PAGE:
Living in London

Ye Old Art Salon

Culture beckons us on. So it was that we were called to the Royal Academy of Arts to view the Summer exhibition. Not just any exhibition however, but an old school “Salon” style display of a vast array of artwork, all placed side by side, up and down the ancient walls (floor included) of the Royal Academy of Arts building.

The upper floor has been installed in the manner of an old time salon, akin to 19th century Paris. Room after room after room, art is revealed. Not only to be admired however, all this work is for sale, purchasable for those with deep enough pockets. The ethos of this exhibition is that anyone can submit work, which is then judged by a jury and choices for inclusions are made. This makes for a democratic showcase (though one believes that nepotism must still hover over choices, this is the art world after all). Artists such as Damien Hirst, Quentin Blake and RB Kitaj lay next to relative unknown artists. Each piece is labelled simply with a number, which mandates the viewer locate the work within the guidebook that is given with paid admission. A wonderful idea, the work must stand on its’ own merits, not on the noble legs of its revered creator(s).

Hunt and peck, see a work, admire it, see who has created it, and see how much it costs. It staggers the mind that some of the most awful work is the most expensive, while some of the more unique, charming pieces are quite affordable. In my wanderings I found work ranging from $105,000 to a mere $150 and the gamete runs right between. There were things I would have gladly handed money over for, had I had some to spare, though the $105,000 piece, entitled “Skull” which was enormous in both price and dimensions, seemed to defy logic, unable to justify its price. Made of coal and acrylic rather than blood, sweat and tears, the lack of bodily fluids as art material meant that the price seemed over inflated.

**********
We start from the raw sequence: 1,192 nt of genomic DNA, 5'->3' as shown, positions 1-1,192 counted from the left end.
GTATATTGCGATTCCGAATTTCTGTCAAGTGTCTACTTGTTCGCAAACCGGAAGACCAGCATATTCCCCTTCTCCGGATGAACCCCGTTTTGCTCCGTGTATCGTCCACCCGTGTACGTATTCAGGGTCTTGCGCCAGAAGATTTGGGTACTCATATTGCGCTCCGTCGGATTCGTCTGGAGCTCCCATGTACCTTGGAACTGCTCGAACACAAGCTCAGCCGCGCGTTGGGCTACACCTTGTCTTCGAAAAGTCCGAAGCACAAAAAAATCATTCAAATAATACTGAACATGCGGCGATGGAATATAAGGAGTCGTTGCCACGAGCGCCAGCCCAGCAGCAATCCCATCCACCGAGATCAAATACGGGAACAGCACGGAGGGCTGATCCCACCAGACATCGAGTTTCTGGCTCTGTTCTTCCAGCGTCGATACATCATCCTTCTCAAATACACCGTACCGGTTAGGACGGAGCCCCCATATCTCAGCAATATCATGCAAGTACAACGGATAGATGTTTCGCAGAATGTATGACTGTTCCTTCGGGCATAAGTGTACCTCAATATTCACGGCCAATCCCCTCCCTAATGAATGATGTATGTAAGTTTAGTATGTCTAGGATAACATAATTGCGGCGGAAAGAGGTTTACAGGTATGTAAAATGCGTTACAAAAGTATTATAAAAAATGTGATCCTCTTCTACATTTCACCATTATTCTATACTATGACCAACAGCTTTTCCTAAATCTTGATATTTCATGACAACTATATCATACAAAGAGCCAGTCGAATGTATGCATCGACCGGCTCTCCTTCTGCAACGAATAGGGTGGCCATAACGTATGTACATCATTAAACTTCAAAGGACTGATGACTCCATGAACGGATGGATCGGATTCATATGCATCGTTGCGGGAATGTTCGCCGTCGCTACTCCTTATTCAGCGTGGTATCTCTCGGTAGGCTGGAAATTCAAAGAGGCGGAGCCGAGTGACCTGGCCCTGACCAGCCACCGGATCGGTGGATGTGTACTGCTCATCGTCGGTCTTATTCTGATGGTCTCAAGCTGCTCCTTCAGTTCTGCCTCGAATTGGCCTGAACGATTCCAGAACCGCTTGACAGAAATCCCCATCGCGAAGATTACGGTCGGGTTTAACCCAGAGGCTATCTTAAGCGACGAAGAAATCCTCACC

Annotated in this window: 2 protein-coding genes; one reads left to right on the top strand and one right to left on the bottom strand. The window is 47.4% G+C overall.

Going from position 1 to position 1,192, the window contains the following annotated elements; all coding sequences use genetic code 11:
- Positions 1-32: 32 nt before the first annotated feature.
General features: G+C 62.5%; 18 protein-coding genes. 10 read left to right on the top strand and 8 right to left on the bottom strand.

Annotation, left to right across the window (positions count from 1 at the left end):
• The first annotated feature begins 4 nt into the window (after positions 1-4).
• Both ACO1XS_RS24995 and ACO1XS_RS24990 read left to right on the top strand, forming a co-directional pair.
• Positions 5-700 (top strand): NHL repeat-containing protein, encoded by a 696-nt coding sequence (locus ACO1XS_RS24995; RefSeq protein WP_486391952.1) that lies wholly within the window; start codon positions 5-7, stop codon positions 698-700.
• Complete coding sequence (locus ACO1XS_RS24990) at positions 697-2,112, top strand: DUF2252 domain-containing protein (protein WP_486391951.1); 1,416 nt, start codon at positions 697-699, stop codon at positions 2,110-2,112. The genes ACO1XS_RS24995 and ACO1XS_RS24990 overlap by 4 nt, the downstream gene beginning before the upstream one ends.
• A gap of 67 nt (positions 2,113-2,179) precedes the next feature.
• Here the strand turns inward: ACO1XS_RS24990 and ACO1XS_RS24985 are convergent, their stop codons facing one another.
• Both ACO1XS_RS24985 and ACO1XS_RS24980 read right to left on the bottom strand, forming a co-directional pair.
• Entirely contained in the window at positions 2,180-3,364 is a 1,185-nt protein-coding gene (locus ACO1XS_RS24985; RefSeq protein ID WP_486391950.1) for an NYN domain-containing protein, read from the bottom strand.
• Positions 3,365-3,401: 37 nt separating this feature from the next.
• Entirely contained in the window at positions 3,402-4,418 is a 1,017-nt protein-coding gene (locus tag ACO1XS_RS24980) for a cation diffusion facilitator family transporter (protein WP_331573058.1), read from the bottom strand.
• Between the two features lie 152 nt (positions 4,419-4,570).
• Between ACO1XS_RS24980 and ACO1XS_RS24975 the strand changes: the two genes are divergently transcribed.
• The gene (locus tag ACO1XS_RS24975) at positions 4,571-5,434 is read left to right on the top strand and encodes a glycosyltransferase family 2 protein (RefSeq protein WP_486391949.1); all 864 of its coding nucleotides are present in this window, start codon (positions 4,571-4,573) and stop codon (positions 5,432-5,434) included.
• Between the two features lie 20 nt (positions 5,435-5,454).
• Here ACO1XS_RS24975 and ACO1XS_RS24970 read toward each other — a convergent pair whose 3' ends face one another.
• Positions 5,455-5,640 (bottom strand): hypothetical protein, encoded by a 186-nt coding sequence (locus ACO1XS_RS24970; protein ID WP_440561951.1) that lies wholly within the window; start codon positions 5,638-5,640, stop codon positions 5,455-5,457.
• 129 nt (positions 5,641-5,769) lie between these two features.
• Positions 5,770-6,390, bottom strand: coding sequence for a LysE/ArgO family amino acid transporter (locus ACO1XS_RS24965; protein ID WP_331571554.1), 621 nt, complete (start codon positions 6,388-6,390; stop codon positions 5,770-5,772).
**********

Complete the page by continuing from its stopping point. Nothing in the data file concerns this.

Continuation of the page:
Each room is curated and themed by one individual, with sculpture, conventional oil paintings, prints, architecture and “the extreme” all being represented. The most comical, un-intentionally, is the extreme room. Curated by Tracy Emin, the goal seems to be to shock the viewer. However, shocking doesn’t get any more conventional then a sculpture composed of 25 dildos formed into the shape of a head, or a video loop of a naked woman’s torso gyrating with a barbed hula hoop. So un-shocking is this room that as I stood trying to grasp the room as a whole, two elderly women stood behind me discussing the penis sculpture with as much outrage as they would discuss a vase full of dandelions.

The show is well put together though, and really gives the viewer a window into the current state of “modern” art. Sadly it seems that modernity has been stuck in place for quite some time. Work was good but as to be expected. Perhaps the lack of innovation will push the wheels of change in motion and set the art world on course for a new movement. There are enough penis sculptures out there to last an eternity, a little taste with the extreme for a change?

Ye Old Art Salon

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